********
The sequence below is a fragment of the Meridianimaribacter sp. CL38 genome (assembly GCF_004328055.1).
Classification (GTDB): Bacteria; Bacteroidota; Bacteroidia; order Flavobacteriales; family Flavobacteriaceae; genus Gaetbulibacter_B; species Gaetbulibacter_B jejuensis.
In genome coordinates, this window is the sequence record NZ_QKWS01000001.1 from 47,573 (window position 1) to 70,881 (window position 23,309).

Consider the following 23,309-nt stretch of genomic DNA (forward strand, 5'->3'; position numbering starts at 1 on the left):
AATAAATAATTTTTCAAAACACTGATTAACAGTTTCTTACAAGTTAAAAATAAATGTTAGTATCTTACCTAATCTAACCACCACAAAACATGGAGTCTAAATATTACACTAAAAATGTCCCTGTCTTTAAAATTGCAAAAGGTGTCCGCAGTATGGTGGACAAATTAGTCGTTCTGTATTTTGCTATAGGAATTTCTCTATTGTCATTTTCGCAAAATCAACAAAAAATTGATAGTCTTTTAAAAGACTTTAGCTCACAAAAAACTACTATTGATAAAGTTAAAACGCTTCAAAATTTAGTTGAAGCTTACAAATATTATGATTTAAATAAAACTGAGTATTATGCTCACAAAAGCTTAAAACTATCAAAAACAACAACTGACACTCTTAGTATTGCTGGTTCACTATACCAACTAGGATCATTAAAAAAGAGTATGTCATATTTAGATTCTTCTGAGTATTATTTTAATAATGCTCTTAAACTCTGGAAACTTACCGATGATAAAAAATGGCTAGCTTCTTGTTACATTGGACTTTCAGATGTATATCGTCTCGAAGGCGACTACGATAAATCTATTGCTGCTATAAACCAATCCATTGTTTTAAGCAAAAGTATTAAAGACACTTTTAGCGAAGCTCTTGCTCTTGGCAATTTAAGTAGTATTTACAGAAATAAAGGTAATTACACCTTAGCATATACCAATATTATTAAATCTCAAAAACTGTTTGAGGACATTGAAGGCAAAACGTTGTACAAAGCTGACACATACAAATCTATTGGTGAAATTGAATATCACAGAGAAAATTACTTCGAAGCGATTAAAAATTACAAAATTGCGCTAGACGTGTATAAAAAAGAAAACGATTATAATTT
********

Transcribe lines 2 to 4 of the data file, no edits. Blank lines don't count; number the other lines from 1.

Classification (GTDB): Bacteria; Bacteroidota; Bacteroidia; order Flavobacteriales; family Flavobacteriaceae; genus Gaetbulibacter_B; species Gaetbulibacter_B jejuensis.
In genome coordinates, this window is the sequence record NZ_QKWS01000001.1 from 47,573 (window position 1) to 70,881 (window position 23,309).

Consider the following 23,309-nt stretch of genomic DNA (forward strand, 5'->3'; position numbering starts at 1 on the left):